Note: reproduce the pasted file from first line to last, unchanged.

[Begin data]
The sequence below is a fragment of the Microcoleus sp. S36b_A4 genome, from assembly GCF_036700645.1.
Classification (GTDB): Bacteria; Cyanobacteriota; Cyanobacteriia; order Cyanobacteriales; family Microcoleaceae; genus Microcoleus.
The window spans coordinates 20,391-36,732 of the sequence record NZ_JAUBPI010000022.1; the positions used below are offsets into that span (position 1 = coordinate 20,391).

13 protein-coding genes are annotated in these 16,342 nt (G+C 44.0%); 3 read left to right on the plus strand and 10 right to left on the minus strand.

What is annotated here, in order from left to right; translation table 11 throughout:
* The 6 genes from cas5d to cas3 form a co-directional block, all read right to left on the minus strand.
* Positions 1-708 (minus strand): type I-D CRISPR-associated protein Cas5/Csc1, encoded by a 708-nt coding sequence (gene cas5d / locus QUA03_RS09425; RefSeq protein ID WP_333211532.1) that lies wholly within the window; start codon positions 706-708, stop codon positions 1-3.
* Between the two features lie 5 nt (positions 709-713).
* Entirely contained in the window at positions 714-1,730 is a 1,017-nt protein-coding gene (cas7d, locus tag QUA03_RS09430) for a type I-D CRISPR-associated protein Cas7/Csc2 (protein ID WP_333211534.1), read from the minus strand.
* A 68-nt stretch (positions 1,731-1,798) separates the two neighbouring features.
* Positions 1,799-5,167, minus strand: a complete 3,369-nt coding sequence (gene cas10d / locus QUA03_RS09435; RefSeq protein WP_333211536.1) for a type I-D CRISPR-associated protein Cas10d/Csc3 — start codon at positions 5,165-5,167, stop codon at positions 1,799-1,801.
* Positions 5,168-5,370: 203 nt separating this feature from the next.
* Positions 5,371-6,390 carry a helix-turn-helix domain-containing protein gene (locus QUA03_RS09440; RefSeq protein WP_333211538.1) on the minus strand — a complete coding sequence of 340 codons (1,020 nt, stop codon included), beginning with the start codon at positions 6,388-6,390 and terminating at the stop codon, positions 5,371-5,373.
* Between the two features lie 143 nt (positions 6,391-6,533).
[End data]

The sequence below is a fragment of the Microcoleus sp. S36b_A4 genome, from assembly GCF_036700645.1.
Classification (GTDB): Bacteria; Cyanobacteriota; Cyanobacteriia; order Cyanobacteriales; family Microcoleaceae; genus Microcoleus.
The window spans coordinates 20,391-36,732 of the sequence record NZ_JAUBPI010000022.1; the positions used below are offsets into that span (position 1 = coordinate 20,391).

13 protein-coding genes are annotated in these 16,342 nt (G+C 44.0%); 3 read left to right on the plus strand and 10 right to left on the minus strand.

What is annotated here, in order from left to right; translation table 11 throughout:
* The 6 genes from cas5d to cas3 form a co-directional block, all read right to left on the minus strand.
* Positions 1-708 (minus strand): type I-D CRISPR-associated protein Cas5/Csc1, encoded by a 708-nt coding sequence (gene cas5d / locus QUA03_RS09425; RefSeq protein ID WP_333211532.1) that lies wholly within the window; start codon positions 706-708, stop codon positions 1-3.
* Between the two features lie 5 nt (positions 709-713).
* Entirely contained in the window at positions 714-1,730 is a 1,017-nt protein-coding gene (cas7d, locus tag QUA03_RS09430) for a type I-D CRISPR-associated protein Cas7/Csc2 (protein ID WP_333211534.1), read from the minus strand.
* A 68-nt stretch (positions 1,731-1,798) separates the two neighbouring features.
* Positions 1,799-5,167, minus strand: a complete 3,369-nt coding sequence (gene cas10d / locus QUA03_RS09435; RefSeq protein WP_333211536.1) for a type I-D CRISPR-associated protein Cas10d/Csc3 — start codon at positions 5,165-5,167, stop codon at positions 1,799-1,801.
* Positions 5,168-5,370: 203 nt separating this feature from the next.
* Positions 5,371-6,390 carry a helix-turn-helix domain-containing protein gene (locus QUA03_RS09440; RefSeq protein WP_333211538.1) on the minus strand — a complete coding sequence of 340 codons (1,020 nt, stop codon included), beginning with the start codon at positions 6,388-6,390 and terminating at the stop codon, positions 5,371-5,373.
* Between the two features lie 143 nt (positions 6,391-6,533).